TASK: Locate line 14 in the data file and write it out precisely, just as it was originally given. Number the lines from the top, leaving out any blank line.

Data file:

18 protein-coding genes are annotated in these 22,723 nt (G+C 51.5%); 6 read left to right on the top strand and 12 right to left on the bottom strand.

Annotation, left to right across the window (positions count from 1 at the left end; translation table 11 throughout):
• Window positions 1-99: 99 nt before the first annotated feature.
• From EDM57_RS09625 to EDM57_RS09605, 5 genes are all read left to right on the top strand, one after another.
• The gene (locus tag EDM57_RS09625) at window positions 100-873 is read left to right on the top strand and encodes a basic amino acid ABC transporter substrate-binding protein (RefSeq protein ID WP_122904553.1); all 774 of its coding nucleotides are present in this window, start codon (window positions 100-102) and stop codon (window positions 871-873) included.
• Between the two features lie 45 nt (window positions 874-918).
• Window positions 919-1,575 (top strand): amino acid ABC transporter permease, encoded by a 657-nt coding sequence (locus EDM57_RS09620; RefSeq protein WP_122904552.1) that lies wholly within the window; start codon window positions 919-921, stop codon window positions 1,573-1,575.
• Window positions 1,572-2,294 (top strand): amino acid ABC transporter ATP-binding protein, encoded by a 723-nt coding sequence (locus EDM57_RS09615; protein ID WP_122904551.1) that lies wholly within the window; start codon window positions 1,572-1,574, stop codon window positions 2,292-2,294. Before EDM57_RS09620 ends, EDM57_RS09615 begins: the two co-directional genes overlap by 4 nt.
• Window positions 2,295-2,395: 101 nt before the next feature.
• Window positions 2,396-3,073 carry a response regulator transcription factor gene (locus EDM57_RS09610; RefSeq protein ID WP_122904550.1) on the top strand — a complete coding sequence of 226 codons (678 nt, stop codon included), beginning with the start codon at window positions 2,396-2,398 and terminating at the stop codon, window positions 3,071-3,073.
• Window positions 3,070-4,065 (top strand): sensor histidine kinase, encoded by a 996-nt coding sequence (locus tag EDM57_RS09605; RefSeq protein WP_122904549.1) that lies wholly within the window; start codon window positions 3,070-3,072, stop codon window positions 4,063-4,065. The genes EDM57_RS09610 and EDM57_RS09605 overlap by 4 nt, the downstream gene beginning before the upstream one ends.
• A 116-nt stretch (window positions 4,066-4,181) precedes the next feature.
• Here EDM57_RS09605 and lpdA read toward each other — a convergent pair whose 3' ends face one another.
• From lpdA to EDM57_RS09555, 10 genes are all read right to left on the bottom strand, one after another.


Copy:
• From lpdA to EDM57_RS09555, 10 genes are all read right to left on the bottom strand, one after another.